Given all these different threads, then, a lot of people

will be interested in developments in Evangelical-Catholic dialogue in North America. Evangelicals and Catholics there have been engaged in discussions since March 1994. This book is the first fruits of the dialogue. It consists of an Agreed Statement, and essays by six key participants.

Evangelicals and Catholics Together (ECT) has not been universally acclaimed, particularly among Evangelicals. Social radicals express nervousness about the political conservatism of participants. Theological conservatives are nervous about fudges, not least over the issue of justification by grace through faith, the key point of departure between Rome and the protestant reformers.

ECT's methodology is interestingly different from the Anglican-Roman Catholic International Commission (ARCIC). ARCIC sought to look beyond differences to the Scriptures, the Creeds and the teachings of the Early Fathers to discern what Roman Catholics and Anglicans hold in common on key issues.

ECT takes a different course. It first outlines what Evangelicals and Catholics hold in common (the declaration that Christ is Lord and assent to the Creeds). It then spells out what closer engagement between Evangelicals and Catholics might achieve (evangelisation, greater love and unity between Christ's followers). Finally it sets out 10 areas where disagreements or different emphases exist. It is a daunting catalogue ranging from ecclesiology ("the Church as an integral part of the Gospel or the Church as the communal consequence of the Gospel"), the sacraments ("Baptism as sacrament of regeneration or testimony to regeneration"), to

the necessity and warrant for a universal primacy. ECT says this account of differences is by no means complete. All this is refreshingly different from a lot of ecumenical-speak.

Then follow the six essays. some have less relevance to UK readers than others. Charles Colson of Watergate fame, now a Southern Baptist and founder of Prison Fellowship, sketches the Western cultural context, with the challenges of secularism, new-ageism, and post-modernism to faith at the end of the 20th century. Evangelicals and Catholics have no choice but to work as a united front, he says.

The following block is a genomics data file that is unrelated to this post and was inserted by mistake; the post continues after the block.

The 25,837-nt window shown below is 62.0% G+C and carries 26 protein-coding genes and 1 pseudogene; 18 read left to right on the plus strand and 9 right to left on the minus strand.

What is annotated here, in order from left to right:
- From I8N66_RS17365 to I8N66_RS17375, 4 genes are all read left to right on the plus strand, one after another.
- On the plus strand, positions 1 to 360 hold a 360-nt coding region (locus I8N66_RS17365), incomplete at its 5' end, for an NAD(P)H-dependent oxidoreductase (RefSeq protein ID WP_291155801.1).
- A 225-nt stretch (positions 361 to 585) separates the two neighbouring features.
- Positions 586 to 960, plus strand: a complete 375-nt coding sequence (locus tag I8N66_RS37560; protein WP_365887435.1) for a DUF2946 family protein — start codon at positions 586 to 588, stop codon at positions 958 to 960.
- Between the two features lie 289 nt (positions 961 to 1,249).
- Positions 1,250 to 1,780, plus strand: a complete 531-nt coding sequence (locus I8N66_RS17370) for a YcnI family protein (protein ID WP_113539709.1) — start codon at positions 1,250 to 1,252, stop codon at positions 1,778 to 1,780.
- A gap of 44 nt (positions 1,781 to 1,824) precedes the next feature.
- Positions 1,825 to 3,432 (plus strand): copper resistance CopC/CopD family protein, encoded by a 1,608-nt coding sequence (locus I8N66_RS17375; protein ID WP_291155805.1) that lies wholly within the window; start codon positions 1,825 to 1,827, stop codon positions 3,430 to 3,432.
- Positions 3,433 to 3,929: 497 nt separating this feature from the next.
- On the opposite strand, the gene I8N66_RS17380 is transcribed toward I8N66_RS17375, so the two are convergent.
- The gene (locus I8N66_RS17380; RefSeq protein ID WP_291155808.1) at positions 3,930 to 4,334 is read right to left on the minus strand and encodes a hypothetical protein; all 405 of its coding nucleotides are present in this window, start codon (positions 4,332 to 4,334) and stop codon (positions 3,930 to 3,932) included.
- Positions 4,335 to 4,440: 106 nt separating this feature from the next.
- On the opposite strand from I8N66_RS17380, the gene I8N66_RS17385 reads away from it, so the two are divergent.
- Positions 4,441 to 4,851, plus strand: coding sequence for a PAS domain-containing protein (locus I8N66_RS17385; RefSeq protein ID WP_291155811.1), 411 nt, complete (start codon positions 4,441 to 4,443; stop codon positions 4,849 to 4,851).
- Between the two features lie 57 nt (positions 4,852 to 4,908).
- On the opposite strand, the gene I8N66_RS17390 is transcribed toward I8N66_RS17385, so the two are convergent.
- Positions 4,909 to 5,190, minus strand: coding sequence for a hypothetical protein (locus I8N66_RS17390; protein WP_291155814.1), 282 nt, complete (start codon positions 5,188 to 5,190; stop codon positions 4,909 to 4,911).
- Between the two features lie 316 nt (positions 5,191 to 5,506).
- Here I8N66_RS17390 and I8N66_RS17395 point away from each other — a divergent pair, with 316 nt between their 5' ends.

Professor Mark Noll of Wheaton College, Illinois, (alma mater of Billy Graham) and author of an important new book, The Scandal of the Evangelical Mind, traces the history of evangelical attitudes to Roman Catholicism in the American, an 4 to a lesser extent British, contexts. There is a useful essay on the nature of unity by Avery Dulles SJ.

The last two contributions make an interesting contrast. Dr JI Packer is one of the foremost Evangelical Anglican theologians and a leading exponent of Puritanism. Richard Neuhaus SJ is a former Lutheran. In typically robust style, Packer tells why he could never become a Roman Catholic, though he wants to draw from Catholic insights. Neuhaus, on the other hand, claims that as a Catholic his hope of salvation rests on justification by grace through faith, This is a dialogue that needs to be kept alive on both sides of the Atlantic.

John Martin was editor of The Church of England Newspaper 1988-95. His book, Gospel People? Evangelicals and the Future of Anglicanism (SPCK) is published next year.